Rituals in the Temple of Aššur (1-8)

The first eight texts concern rituals performed mainly within the Aššur Temple and its courtyard, notably in spaces open to a public wider than the king and the priestly class exclusively. They also included movements in the Old and the New Palaces in Aššur, the Dagan Temple, and the Anu Temple: the recurrent comment on the change of position between these different buildings was needed to stress the idea of the inner city as a single cultic place where gods could live in harmony due in part to the constant effort of their king.

As for texts 1-6, the cultic acts recorded in these sources stretch over a period from the 18th to the 25th Shebat: they were thus included in the wider frame of the Shebat-Adar festival. In addition, this first group includes two more documents that are not part of this same religious cycle but share the location with the others as to where the action took place: the Coronation Ritual (no. 7) and the Brazier offering (no. 8) were also both performed in the Aššur Temple.

They are all prescriptive texts: they describe the actions that are to be performed on each occasion in order to provide the cultic performers with a clear list of instructions. This was a fundamental issue aiming to ensure the proper performance of the ritual: if any mistake happened during these days, then the positive outcome of the entire event would have been in danger. It is possible that the main recipients for these documents were the high priests of the Temple, namely, those who were in charge of conducting the ceremonies and directed other personnel (which included in a few cases the king himself).

The days recorded in the first 6 texts note the recurrent performance of purification rites, funerary offerings, food offerings and libations, processions, and also the ritual of the opening of the mouth (see no. 1, r. 25: UD-23-KAM LUGAL ina É dan-ni KA.LUH.Ù.DA DÙ-áš "On the 23rd day the king performs the 'Opening of the Mouth' in the main room", and the parallel passage of text no. 6, l. 1). The nature of these performances found its explanation in the fact that they were introductory actions that led to the glorification of Aššur and his beloved pupil, the king, in the following days.[[6]]

The texts are strictly connected to each other: they present many equivalent passages though never use exactly the same words, and they supplement each other since none of them has come to us in an integral shape. In addition, texts 1-6 present many elements common to the other rituals edited in this volume.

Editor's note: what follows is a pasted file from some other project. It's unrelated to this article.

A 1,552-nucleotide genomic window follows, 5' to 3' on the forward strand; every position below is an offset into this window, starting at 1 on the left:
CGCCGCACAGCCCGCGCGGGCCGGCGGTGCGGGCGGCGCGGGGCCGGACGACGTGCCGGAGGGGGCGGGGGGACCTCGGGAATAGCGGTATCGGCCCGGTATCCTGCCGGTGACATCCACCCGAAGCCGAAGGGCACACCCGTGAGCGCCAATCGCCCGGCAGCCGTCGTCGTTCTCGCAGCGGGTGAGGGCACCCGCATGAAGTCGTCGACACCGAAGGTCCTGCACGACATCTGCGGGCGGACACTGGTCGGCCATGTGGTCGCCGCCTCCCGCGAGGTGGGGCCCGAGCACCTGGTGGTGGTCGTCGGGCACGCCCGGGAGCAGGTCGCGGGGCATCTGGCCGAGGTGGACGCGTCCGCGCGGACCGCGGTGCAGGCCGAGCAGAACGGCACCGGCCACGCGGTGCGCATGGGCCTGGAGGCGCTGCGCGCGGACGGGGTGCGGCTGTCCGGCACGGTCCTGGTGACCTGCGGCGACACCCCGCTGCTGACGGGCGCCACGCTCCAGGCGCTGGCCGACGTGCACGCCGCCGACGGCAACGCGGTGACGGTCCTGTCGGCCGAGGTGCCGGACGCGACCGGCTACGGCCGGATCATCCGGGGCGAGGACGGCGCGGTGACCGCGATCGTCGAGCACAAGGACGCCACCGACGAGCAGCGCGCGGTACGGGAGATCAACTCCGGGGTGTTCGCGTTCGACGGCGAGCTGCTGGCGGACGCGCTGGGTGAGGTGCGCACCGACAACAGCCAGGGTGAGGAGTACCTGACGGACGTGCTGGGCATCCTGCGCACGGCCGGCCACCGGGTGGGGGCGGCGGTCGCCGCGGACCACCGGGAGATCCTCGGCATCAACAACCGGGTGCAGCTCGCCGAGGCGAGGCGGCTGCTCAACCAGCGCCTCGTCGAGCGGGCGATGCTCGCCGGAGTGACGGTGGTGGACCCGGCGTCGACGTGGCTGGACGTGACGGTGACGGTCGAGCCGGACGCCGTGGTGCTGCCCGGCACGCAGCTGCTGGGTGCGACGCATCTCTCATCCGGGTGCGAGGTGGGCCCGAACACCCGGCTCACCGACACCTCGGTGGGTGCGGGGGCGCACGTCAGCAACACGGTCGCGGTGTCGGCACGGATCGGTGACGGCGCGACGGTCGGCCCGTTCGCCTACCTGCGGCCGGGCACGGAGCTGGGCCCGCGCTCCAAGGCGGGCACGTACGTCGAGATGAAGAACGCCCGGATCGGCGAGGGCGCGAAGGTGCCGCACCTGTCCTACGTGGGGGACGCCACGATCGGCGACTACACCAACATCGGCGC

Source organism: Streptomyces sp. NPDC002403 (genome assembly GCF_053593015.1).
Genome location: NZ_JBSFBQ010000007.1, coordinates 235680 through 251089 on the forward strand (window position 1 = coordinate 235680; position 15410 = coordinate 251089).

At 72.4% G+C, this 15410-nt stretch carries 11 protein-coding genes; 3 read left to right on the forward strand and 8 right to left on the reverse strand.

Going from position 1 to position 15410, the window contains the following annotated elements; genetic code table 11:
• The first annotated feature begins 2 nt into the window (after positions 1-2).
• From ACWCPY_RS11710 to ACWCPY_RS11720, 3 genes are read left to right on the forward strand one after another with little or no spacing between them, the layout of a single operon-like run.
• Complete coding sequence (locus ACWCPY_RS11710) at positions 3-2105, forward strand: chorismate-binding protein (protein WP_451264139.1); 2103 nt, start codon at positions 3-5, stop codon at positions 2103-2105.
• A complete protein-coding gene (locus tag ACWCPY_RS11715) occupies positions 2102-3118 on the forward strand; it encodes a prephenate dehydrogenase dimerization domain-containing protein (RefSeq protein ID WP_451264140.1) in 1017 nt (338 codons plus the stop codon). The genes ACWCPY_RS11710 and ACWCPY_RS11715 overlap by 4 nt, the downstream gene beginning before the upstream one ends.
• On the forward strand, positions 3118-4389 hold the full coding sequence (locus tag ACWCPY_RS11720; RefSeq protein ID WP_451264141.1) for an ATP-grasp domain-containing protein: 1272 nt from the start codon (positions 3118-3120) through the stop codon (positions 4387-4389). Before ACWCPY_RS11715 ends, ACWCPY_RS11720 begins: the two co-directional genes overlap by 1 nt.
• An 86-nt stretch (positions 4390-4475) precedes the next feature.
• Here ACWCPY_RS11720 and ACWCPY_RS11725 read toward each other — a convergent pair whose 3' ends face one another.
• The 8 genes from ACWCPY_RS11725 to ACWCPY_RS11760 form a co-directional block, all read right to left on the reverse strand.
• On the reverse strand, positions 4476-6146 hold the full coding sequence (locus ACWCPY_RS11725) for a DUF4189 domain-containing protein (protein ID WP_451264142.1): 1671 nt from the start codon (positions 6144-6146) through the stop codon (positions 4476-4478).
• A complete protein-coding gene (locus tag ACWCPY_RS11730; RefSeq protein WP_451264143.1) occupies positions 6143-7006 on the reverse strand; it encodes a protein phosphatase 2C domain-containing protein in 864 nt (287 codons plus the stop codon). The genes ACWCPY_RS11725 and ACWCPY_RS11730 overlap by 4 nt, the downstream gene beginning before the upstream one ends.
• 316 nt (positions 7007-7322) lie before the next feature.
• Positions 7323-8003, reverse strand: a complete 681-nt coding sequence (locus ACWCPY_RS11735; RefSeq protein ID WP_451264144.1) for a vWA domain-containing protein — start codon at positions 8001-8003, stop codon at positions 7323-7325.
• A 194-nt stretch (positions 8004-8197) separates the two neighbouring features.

Text no. 7 is a unique source that reveals much of the Assyrian understanding of kingship. As stated above, the entire state ideology and propaganda provided a belief system whereby the process of imperial expansion represented in effect an effort to extend the influence of Aššur. Thus, during the coronation rite, not only the king was appointed by the god and received the order to expand the borders of the Assyrian land, but also the high officials from all over the empire had to be present to witness the event and officially legitimate the role of their supreme leader (see their proclamation at ll. ii 30-36). As reward, they obtained confirmation of their role within the social structure by the ruler himself (ll. 12-13: MAN i-qa-bi-a­šu-nu ma-a ia-ma-tu [pa-h]a-su lu-ka-il, "The king tells them: 'Each and everyone keep his [off]ice!"') and received gifts to bring back to their homelands as physical proof of the celebration that they attended.



6 For an in-depth discussion on the entire festive cycle, see Pongratz-Leisten in this volume.

Stefania Ermidoro

Stefania Ermidoro, 'Rituals in the Temple of Aššur (1-8)', Assyrian Royal Rituals and Cultic Texts, SAA 20. Original publication: Winona Laka, IN, Eisenbrauns, 2017; online contents: SAAo/SAA20 Project, a sub-project of MOCCI, 2020 [http://oracc.org/natureandcontent/nos18/]

 
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